The clamour for democracy heightened after President Ibrahim Babangida annulled the June 12 1993 presidential election which proclaimed M.K.O Abiola as the winner.
Babangida annulled the election on the grounds of “electoral irregularities”. Before he stepped down from power on the 26th of August, 1993, he set up an interim government that would oversee the transition of power to a democratically elected government.
The Earnest Shonekan-led Interim National Government had no plan whatsoever to cede power to Abiola and this earned it opposition from Abiola and his loyalists.
During its short stay, the Interim National Government witnessed many pro-democracy protests in the country one of which was the hijacking of Nigerian Airways airbus A310 by four Nigerian teenagers.
How It Happened
On the 25th of October, 1993, a domestic Nigerian Airways airbus scheduled to fly from Lagos to Abuja was hijacked by four Nigerian teenagers who claimed to be acting for the Movement for the Advancement of Democracy (MAD). The teenagers – Richard Ogunderu, Benneth Oluwadaisi, Kabir Adenuga and Kenny Rasaq-Lawal cleverly smuggled toy guns into the plane and began operation mid-flight.
We gathered that there were 159 people on the hijacked Airbus 310. As soon as the plane reached about 30,000 feet above sea level, the boys sprang into action. They gained access into the cockpit and one of them announced,
“Ladies and gentlemen, this plane has been taken over by the Movement for the Advancement of Democracy, remain calm, we will not harm you. You will be told where the plane will land you.”
Their initial plan was to divert the Lagos-Abuja flight to Frankfurt in Germany but decided to land in Niamey, capital of Niger Republic after the pilots insisted there wasn’t enough fuel to reach Frankfurt. The plane had sought to land in Ndjamena, Chad, for refuelling but was denied permission and diverted to Niamey.
In 2009, Richard Ogunderu, one of the four hijackers, recounted his role in the incident; he recalled that “the air hostesses were almost stone-dead, gripped by fear. We wanted change. Our action confirmed that when a system is inhumane, it could produce the extreme in all of us.”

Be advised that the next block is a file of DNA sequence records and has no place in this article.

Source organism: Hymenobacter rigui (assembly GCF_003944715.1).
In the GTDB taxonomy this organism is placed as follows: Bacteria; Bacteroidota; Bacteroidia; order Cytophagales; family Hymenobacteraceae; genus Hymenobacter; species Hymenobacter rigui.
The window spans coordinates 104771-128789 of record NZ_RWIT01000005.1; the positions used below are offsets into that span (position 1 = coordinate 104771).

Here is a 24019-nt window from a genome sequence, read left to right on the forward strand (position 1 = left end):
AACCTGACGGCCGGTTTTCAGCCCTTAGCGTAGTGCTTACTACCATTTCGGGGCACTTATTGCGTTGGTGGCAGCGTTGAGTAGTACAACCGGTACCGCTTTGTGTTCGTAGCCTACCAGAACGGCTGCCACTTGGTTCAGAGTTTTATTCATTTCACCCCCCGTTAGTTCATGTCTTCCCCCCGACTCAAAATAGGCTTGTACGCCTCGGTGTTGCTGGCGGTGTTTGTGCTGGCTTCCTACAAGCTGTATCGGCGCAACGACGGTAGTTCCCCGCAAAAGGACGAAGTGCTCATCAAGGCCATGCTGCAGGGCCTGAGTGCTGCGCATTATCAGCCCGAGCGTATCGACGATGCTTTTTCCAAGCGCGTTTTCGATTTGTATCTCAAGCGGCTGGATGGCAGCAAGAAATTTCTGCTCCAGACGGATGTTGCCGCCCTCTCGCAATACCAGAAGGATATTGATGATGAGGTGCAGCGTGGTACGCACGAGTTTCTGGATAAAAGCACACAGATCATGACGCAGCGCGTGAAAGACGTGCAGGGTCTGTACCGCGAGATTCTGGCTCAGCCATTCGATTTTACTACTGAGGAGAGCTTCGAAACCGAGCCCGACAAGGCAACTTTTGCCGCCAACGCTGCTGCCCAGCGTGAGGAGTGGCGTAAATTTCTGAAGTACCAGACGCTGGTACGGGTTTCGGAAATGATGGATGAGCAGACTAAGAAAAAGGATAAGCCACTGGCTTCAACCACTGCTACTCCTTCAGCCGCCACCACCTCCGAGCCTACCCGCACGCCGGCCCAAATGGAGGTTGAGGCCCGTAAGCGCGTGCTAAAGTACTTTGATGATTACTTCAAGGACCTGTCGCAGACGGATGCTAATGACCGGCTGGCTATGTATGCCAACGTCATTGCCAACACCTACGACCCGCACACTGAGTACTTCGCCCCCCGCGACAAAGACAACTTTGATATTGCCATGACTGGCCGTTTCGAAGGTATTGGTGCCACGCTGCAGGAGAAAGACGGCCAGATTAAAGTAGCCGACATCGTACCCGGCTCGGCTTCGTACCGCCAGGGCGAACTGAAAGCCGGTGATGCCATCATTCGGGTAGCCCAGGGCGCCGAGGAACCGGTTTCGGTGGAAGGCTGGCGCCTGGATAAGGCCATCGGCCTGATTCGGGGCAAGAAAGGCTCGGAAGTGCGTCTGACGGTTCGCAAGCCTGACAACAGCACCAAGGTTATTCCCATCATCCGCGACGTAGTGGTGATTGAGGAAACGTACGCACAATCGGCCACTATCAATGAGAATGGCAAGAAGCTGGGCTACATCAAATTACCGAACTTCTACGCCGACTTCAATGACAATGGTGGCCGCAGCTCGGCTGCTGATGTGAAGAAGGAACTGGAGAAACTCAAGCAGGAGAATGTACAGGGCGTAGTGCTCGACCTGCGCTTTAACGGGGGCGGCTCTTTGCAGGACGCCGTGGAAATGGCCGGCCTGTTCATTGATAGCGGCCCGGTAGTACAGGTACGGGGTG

“I walked into the cockpit and seized the process, and then the others followed me. Two of us stayed back to intimidate the passengers. We took over the plane and asked the pilot to head for another country.”
The young hijackers stated the need to restore democracy and actualize the annulled June 12 election as the reasons for the hijack. Among other things they demanded were press freedom in Nigeria, the trial of all those who collaborated with the military regime, and the dissolution of the present interim government which they described as “illegal”.
During the operation, they separated men from women and government officials from ordinary citizens. On getting to Niger Republic, they freed 34 hostages. Those freed included Vice President Rong Yiren of China, said Souley Abdouleye, Niger’s transportation minister in 1993. The Interior Ministry said the people held included Nigerian Government officials and six crew members.
We gathered that the hijackers gave the Nigerian government a 72 hours ultimatum to meet their demands or else, they would blow up the plane with the hostages. Local and international media were amazed that such an incident could happen in Nigeria, considered an aviation safe haven.
The four teenagers had control of the plane for three days until the military stormed the premises. On the 28th of October, 1993, after Nigerian authorities gave the order to storm the aircraft, the hostages were rescued. The rescue operation left one dead (a member of the crew) and five injured, including one of the four captured hijackers, Richard Ogunderu. With their arms cramped on their backs, they were handcuffed and taken to prison.
Lawal, one of the four hijackers said they were taken to a prison in a community with day temperature in the range of 55 degree centigrade. “We were poorly fed. We could neither speak Hausa nor French and nobody spoke English to us.”
The hijackers spent nine years and four months in Niamey prison without family contact whatsoever. They were later released in 2002.
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- Canada: Immigration and Refugee Board of Canada, Nigeria: Information on the Civil Rights Fighters group and the hijacking of a Nigerian airbus on 25 October 1993, 1 February 1994, NGA16581.E,
- Foes of Nigeria Rulers Hijack Plane to Niger – The New York Times (1993)
- The Associated Press (AP). 25 October 1993. AM Cycle. Dalatou Mamane. “Hijacked Nigerian Airways Jet Stops in Niger, Most Passengers Released.” (NEXIS)
- BBC World Service. 31 October 1993. “Foreign Minister Reviews Hijack, Reports on Corruption.” (FBIS-AFR-93-209 1 Nov. 1993, p. 28)